Search

You searched for: Political Geography Global Focus Remove constraint Political Geography: Global Focus Publication Year within 5 Years Remove constraint Publication Year: within 5 Years Publication Year within 1 Year Remove constraint Publication Year: within 1 Year Publication Year within 3 Years Remove constraint Publication Year: within 3 Years
Number of results to display per page

Search Results

  • Author: Dina Smeltz
  • Publication Date: 01-2019
  • Content Type: Working Paper
  • Institution: Chicago Council on Global Affairs
  • Abstract: Over the past 12 months, there have been more discussions between South Korean, US, and North Korean officials about Pyongyang’s potential denuclearization than at any time since the Six-Party Talks in 2006 and 2007. Exactly where those discussions are headed is unclear. But in South Korea, the public generally sees an improvement in the South Korean security situation according to a just-completed Chicago Council on Global Affairs survey. As a result, support for South Korea developing its own nuclear weapon appears to have waned, though a slight majority remains in favor. Despite what seems to be a slight sense of relief, the South Korean public is skeptical that either Moon or Trump can convince Kim Jong Un to fully denuclearize
  • Topic: International Affairs
  • Political Geography: Global Focus
  • Author: Alan Riley
  • Publication Date: 04-2019
  • Content Type: Working Paper
  • Institution: Atlantic Council
  • Abstract: Given that offshore tax havens are largely located in small, independent states or self-governing territories, it could be assumed that they have little connection to OECD states and major financial centers such as London and New York. This is not the case. The so-called tax havens are in fact part of a much larger network of financial and corporate services that depends on lawyers, accountants, and bankers located in major Western cities. Only one part of the havens’ business actually involves providing lower tax rates to individual foreign account holders
  • Topic: International Affairs, Global Political Economy
  • Political Geography: Global Focus
  • Author: You Young Kim
  • Publication Date: 03-2019
  • Content Type: Working Paper
  • Institution: Carnegie Council
  • Abstract: Hearing my grandfather state, "I'm forever grateful to Kim Il-sung," baffled me. His words of gratitude to the first supreme leader and the eternal president of North Korea did not match his heartbreaking tale of defecting to the South during the Korean War. Recalling his stories of hiding in the mountains and his relatives trapped in the isolated dictatorial communist state, I couldn't fathom being grateful for a man who pushed my grandfather to make such a difficult choice when he was only a few years older than I am now.
  • Topic: International Affairs, Democracy
  • Political Geography: Global Focus
  • Publication Date: 04-2019
  • Content Type: Working Paper
  • Institution: Hellenic Foundation for European and Foreign Policy (ELIAMEP)
  • Abstract: The United Nations Convention on the Law of the Sea, December. 10, 1982, (“UNCLOS”) lays down a comprehensive regime of law and order in the world’s oceans and seas establishing rules governing all uses of the oceans and their resources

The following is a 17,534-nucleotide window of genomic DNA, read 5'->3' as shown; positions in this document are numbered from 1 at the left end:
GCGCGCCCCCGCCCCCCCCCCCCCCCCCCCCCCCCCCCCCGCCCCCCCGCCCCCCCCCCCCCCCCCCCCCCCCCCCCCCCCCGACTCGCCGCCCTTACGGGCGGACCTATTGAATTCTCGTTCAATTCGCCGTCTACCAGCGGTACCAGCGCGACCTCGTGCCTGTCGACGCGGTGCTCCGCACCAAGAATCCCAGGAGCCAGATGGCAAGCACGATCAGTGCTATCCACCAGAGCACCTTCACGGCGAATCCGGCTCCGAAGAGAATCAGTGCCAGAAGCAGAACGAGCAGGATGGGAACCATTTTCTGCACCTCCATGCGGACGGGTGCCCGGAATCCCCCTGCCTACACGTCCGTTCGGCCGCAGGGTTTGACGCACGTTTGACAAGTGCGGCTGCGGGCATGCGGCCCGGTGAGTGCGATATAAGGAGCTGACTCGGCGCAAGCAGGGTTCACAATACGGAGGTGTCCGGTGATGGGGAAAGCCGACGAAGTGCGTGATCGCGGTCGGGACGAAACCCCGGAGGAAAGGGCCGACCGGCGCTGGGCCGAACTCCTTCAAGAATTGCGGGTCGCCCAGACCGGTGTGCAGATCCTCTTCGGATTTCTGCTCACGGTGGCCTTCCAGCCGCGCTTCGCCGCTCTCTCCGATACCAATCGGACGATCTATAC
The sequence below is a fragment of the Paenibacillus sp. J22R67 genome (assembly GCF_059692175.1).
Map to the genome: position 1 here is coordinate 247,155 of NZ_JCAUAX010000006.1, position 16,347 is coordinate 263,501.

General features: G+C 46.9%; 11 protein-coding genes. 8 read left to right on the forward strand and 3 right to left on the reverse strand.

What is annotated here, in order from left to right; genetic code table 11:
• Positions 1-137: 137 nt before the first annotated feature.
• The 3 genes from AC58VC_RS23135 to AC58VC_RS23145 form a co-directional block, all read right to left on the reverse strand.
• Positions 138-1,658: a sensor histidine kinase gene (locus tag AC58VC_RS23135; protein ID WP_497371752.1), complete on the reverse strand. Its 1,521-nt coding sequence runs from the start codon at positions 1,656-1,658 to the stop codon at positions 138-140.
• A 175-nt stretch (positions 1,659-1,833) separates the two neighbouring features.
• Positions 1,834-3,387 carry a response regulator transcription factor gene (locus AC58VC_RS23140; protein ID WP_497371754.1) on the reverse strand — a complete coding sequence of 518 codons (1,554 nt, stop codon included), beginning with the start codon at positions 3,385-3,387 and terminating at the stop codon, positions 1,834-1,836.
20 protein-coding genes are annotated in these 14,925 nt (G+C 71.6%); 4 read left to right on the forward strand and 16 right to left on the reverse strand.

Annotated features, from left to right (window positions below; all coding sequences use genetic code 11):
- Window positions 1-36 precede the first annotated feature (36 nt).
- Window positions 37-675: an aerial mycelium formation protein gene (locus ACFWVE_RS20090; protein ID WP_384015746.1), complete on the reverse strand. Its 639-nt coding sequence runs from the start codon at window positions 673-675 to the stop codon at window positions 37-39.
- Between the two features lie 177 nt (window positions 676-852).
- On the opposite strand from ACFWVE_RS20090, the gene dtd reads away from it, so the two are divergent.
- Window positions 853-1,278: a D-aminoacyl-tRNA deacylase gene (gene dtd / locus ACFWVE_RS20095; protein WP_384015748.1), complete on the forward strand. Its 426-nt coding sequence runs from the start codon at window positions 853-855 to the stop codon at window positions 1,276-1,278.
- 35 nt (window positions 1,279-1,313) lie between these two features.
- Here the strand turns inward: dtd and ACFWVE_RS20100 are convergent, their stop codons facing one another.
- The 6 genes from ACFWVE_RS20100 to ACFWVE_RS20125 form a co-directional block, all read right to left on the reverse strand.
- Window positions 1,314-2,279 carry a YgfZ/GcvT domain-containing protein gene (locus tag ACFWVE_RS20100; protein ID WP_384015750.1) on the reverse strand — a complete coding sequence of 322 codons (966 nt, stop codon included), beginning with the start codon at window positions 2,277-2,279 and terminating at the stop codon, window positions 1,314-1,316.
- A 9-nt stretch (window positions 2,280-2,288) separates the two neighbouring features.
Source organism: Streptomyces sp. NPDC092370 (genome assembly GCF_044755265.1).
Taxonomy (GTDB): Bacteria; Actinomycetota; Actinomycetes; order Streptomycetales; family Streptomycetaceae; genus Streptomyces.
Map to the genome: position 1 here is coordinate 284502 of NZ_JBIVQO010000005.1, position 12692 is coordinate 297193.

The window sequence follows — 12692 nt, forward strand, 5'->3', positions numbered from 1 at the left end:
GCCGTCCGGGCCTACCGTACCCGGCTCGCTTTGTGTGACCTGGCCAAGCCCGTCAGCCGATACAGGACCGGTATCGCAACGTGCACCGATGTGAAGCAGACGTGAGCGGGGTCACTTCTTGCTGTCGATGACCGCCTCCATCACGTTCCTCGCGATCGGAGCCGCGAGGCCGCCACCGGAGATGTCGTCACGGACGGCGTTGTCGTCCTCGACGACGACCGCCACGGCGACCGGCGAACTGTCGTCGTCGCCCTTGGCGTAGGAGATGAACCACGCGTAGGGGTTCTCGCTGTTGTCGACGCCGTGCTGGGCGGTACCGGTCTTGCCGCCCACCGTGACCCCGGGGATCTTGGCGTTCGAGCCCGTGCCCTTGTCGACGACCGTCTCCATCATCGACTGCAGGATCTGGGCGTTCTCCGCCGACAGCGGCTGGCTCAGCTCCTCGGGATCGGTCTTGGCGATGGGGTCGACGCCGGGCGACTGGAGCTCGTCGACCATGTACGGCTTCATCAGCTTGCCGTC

• Topic: International Affairs
  • Political Geography: Global Focus
  • Author: Triandafyllos KARATRANTOS
  • Publication Date: 01-2019
  • Content Type: Working Paper
  • Institution: Hellenic Foundation for European and Foreign Policy (ELIAMEP)
  • Abstract: The rise and evolution of Daesh (al-Dawlah al-Islamīyah fī l-ʻIrāq wa-sh-Shām) marked a new and very interesting debate about the labeling of violent groups that are not traditional terrorist organizations and they are also acting with different roles and using alternate tactics and modus operandi, such as insurgency, within civil and regional conflicts. Furthermore, the establishment of the so called “Caliphate” includes a new parameter in the scientific debate, the quasi state dimension. Daesh is a modern archetype of this vivid scientific debate, but the difficulties in labeling, especially in cases were terrorist groups are taking part in civil conflicts, is not new. Labeling is not only a matter of “name and blame”, is important in order to design an effective and holistic counter terrorism strategy. The aim of this chapter is to discuss the different approaches about labeling nontraditional terrorist groups and to present the terrorist activity of Daesh.
  • Topic: International Affairs
  • Political Geography: Global Focus
  • Author: Nikolaos PAOUNIS
  • Publication Date: 01-2019
  • Content Type: Working Paper
  • Institution: Hellenic Foundation for European and Foreign Policy (ELIAMEP)
  • Abstract: War is a socio-historic phenomenon, that is constantly developing and changes form rapidly, due to the immense development of military technology (accomplishments in industrial defense), which goes along with military inventiveness. In parallel, a need arises to shift the rules of war conduct (e.g. law in military conflicts), that is to say attempts have been made to normalize situations, which from the outset were unregulated. Man is a subject of war, who possesses consistent physical and intellectual features, is integrated in a relatively steady geographical and social environment and therefore some common characteristics are observed in the perception of war.